The Reggiano butter is going up against Organic Valley’s unsalted cultured butter. And while this supermarket butter is ubiquitous, most may not realize it was awarded a first place prize in 1997 by the American Cheese Society.

Naturally, if you come to the Jewish Food Festival, you will be tasting these butters on top of challah made by Leah the Nosher. And it’s possible that certain butters will taste better with certain challot (the plural of challah). I suppose in theory, you could spend all afternoon at our table trying all the possible combinations and permutations.

But then you would miss out on the egg creams.

9 Comments leave one →
  1. Leah the Nosher permalink
    April 3, 2011 8:44 am

    Like, nothing. We are spreading cream on rich bread. Slam and dunk.

    12 dozen eggs later, we have 15 loaves in 4 varieties of exquisitely braided challah, if I do say so myself (and I do). High Holy Day Brioche, Whole Wheat, Traditional and Gluten Free. Come out and enjoy.

  2. Mr. Sunshine permalink
    April 3, 2011 2:01 pm


  3. April 3, 2011 3:01 pm

    We get ours from The Country Creamery or Byrn Dairy – good stuff.

  4. April 3, 2011 6:50 pm

    not to be fussy, but what is the date of the Jewish Food Festival/Better Butter Battle?

  5. April 3, 2011 8:00 pm

    The Delitia Parmigiano-Reggiano butter was outstanding. I spread that on all of the challahs, which were also divine. I think a trip to Adventure in Food is in my very near future.

    I wish I’d stayed at the festival longer, so I could have tried the La Baratte des Gourmets.

    So, how much butter and challah were consumed today?

  6. April 3, 2011 10:36 pm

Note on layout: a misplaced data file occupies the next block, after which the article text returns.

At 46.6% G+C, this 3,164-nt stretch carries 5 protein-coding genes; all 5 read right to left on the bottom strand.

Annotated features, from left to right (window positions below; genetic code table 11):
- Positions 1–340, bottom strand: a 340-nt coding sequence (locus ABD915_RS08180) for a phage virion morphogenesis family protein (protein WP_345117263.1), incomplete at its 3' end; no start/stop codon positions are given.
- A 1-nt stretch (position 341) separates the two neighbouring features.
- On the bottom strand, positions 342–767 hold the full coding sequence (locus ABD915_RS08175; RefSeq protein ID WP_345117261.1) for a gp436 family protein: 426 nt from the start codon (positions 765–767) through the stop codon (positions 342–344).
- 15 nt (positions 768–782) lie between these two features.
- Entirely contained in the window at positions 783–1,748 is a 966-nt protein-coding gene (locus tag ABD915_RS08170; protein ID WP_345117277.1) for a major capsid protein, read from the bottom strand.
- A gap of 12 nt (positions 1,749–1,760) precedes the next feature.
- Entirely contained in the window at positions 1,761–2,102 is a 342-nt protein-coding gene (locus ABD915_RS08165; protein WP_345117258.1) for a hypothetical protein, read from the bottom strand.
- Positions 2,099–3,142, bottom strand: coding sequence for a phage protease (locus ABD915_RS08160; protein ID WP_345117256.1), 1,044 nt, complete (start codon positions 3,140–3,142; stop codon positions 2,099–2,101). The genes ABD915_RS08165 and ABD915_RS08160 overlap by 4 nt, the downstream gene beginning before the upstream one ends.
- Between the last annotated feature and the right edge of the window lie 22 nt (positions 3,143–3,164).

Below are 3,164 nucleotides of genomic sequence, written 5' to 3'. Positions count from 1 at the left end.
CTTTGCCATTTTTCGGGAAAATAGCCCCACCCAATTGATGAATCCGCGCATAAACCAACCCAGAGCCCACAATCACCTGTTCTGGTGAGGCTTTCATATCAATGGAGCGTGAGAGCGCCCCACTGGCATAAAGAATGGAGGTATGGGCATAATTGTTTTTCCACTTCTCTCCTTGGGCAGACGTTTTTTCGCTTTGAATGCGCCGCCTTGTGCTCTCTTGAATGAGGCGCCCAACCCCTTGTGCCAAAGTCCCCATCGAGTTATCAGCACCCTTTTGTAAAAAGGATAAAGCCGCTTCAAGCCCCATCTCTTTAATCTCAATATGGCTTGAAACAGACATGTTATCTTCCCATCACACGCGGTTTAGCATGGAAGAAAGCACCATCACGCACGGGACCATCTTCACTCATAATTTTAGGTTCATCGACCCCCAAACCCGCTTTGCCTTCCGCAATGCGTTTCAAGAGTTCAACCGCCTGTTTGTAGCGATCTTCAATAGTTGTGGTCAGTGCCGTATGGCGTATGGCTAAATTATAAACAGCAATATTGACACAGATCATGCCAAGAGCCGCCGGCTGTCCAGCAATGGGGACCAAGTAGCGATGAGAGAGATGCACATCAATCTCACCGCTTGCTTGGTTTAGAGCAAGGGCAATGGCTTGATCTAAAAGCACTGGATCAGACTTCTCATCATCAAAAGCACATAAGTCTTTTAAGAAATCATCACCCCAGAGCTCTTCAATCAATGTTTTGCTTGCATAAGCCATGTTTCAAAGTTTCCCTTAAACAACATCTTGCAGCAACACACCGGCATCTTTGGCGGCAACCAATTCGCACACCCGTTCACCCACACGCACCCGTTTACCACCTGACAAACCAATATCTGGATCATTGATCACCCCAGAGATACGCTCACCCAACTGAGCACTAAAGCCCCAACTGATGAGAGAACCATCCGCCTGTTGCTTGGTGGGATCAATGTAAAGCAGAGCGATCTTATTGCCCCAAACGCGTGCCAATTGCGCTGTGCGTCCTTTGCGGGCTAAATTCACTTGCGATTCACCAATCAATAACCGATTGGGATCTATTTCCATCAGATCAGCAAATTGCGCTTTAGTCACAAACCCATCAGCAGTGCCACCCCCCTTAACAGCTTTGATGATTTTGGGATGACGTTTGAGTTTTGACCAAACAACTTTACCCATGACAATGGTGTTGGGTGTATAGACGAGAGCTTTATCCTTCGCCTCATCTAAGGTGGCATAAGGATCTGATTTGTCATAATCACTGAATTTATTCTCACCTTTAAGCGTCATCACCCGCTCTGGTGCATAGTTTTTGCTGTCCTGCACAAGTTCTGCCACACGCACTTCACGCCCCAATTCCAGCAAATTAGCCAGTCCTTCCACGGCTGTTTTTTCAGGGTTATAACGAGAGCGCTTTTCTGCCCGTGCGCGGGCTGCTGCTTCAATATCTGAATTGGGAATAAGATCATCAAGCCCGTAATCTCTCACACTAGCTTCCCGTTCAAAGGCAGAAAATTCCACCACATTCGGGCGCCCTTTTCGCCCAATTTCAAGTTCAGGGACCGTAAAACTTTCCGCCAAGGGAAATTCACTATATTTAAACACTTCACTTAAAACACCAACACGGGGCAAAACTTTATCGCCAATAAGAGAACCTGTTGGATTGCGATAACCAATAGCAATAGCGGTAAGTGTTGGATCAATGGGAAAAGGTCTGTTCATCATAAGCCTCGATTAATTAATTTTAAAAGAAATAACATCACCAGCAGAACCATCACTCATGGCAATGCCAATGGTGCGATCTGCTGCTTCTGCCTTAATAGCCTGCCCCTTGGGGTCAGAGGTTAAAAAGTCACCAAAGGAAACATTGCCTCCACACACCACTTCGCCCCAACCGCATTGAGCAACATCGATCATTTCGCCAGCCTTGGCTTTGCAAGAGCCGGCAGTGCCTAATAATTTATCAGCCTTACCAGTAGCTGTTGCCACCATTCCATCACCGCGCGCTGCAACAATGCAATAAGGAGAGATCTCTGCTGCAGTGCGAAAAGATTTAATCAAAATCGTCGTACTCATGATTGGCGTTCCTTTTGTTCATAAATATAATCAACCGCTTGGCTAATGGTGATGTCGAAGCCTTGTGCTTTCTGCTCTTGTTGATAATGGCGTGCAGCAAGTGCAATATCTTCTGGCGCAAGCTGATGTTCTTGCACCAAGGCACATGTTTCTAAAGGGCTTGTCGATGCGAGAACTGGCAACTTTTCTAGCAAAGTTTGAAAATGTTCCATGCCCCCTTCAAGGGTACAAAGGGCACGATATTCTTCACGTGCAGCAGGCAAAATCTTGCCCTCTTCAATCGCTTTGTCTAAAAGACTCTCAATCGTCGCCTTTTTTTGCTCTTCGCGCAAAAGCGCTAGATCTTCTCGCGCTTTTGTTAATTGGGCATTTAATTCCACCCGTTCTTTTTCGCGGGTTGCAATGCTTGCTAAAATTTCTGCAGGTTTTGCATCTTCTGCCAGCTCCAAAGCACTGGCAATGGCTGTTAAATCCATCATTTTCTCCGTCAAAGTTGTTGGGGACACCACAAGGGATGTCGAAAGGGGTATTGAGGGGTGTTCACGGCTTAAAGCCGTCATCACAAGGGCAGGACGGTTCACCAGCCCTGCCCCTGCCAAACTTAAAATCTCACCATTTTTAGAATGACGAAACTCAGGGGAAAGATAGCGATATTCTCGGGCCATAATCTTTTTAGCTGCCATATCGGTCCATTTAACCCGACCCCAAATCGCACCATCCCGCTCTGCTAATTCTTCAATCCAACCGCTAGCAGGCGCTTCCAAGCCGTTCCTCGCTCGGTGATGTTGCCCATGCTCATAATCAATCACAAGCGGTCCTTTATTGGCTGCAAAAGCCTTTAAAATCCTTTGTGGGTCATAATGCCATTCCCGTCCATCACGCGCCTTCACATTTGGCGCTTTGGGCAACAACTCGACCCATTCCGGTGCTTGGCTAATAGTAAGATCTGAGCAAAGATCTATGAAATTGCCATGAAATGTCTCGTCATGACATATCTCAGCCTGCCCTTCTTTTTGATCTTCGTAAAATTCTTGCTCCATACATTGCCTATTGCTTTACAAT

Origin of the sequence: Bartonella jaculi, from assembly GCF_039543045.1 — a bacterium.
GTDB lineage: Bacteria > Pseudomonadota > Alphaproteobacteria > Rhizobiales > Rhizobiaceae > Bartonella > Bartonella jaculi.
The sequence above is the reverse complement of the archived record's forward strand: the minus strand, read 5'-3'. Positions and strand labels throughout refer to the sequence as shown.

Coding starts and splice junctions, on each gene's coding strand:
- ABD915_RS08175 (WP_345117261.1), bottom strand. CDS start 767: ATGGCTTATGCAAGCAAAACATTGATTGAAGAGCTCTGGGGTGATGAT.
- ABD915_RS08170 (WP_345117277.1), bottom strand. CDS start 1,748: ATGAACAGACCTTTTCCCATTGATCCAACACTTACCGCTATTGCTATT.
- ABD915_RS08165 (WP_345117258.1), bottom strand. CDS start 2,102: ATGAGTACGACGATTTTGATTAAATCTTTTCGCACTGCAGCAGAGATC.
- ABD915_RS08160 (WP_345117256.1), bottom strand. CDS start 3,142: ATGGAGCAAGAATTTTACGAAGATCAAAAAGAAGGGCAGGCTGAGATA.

Your calendar’s a little off dude:)

  7. April 5, 2011 12:57 am

    Daniel’s going to have to fill you in on the butter. All the challah but two were eaten. Those two were sold to the highest bidder. It was beautiful insanity :)

    I remain a loyal supporter of salted butter, but the Parma was a delicious surprise. It proved to be an unsalted butter I can’t bear to cook with, but that thoroughly makes me swoon. I will be making corn bread and purring.

  8. September 2, 2011 9:15 pm

    I (Britin) have started making all the butter for our bakery (20 lbs. every week, All Good Bakers). I use Meadowbrook heavy cream and have been experimenting w/ culturing some of it. NY cultured butter doesn’t exist around here, and MB’s cows are partially pasture raised, plus the cream is vat-pasteurized (and not ultra-heated, making for superior cream). I’ve been making a little extra sweet cream & cultured 1/2 lb blocks ($3 & $5 respectively) – if anyone would like to try it, I would be honored if you stopped by and let me know your opinion after consumption!


  1. The Jewish Food Festival « Wendalicious